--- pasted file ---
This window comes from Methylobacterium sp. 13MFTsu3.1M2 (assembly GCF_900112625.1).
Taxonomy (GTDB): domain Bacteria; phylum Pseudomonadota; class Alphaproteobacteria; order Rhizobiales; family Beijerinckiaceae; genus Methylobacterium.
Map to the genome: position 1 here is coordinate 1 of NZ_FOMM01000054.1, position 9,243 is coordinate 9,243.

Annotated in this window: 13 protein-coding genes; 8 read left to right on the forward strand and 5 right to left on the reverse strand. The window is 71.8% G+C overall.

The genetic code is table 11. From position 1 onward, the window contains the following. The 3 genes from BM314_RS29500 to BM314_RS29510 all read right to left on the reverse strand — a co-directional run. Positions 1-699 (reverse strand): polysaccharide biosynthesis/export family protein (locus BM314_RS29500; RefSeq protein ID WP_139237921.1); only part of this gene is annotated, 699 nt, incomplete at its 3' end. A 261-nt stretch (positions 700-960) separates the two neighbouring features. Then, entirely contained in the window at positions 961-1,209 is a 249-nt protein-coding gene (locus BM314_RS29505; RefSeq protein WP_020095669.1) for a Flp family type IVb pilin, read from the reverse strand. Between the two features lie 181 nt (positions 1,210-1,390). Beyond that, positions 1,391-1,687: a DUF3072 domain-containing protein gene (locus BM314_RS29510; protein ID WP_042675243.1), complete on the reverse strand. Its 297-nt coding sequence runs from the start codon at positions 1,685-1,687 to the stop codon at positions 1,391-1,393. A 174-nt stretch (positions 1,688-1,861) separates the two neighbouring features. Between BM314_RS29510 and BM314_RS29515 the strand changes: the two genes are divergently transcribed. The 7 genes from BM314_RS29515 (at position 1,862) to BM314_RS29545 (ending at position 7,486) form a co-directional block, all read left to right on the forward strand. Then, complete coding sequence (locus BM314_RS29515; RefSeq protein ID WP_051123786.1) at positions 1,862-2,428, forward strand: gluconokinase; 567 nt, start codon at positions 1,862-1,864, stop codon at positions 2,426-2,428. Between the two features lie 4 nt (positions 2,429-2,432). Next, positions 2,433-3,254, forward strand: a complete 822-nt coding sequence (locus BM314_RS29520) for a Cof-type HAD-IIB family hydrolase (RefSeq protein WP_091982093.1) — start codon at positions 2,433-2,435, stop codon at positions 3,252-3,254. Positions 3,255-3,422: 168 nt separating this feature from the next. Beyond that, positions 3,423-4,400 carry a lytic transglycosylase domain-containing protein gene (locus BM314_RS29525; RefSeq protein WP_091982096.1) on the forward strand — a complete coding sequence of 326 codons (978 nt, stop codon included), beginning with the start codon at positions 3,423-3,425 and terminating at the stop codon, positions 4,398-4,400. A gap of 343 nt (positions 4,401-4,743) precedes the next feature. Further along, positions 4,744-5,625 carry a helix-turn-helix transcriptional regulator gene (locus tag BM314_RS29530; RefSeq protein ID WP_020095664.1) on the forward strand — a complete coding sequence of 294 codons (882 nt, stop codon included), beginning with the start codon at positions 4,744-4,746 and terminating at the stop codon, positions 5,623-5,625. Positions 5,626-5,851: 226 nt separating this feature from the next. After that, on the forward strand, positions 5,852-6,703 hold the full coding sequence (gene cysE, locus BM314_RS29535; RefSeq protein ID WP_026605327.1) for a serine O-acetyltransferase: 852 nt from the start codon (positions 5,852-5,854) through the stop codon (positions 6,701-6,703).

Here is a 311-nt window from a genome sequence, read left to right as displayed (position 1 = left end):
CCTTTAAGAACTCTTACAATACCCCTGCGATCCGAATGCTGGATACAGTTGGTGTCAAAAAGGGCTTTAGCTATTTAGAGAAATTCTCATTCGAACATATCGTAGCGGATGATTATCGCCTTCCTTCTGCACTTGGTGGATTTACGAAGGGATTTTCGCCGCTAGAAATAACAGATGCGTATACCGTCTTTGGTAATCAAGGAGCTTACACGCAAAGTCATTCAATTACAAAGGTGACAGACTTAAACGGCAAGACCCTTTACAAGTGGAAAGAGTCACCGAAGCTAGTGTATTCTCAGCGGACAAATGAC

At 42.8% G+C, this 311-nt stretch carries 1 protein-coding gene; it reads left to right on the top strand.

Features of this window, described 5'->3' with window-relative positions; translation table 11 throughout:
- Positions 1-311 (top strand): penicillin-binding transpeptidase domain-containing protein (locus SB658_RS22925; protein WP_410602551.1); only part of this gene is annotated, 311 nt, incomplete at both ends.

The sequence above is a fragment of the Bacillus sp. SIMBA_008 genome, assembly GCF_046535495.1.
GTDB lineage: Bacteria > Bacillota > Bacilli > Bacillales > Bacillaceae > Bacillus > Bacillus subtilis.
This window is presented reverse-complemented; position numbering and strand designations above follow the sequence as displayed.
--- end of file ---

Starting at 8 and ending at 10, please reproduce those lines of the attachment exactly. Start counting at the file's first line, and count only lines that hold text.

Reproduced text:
At 42.8% G+C, this 311-nt stretch carries 1 protein-coding gene; it reads left to right on the top strand.

Features of this window, described 5'->3' with window-relative positions; translation table 11 throughout:
- Positions 1-311 (top strand): penicillin-binding transpeptidase domain-containing protein (locus SB658_RS22925; protein WP_410602551.1); only part of this gene is annotated, 311 nt, incomplete at both ends.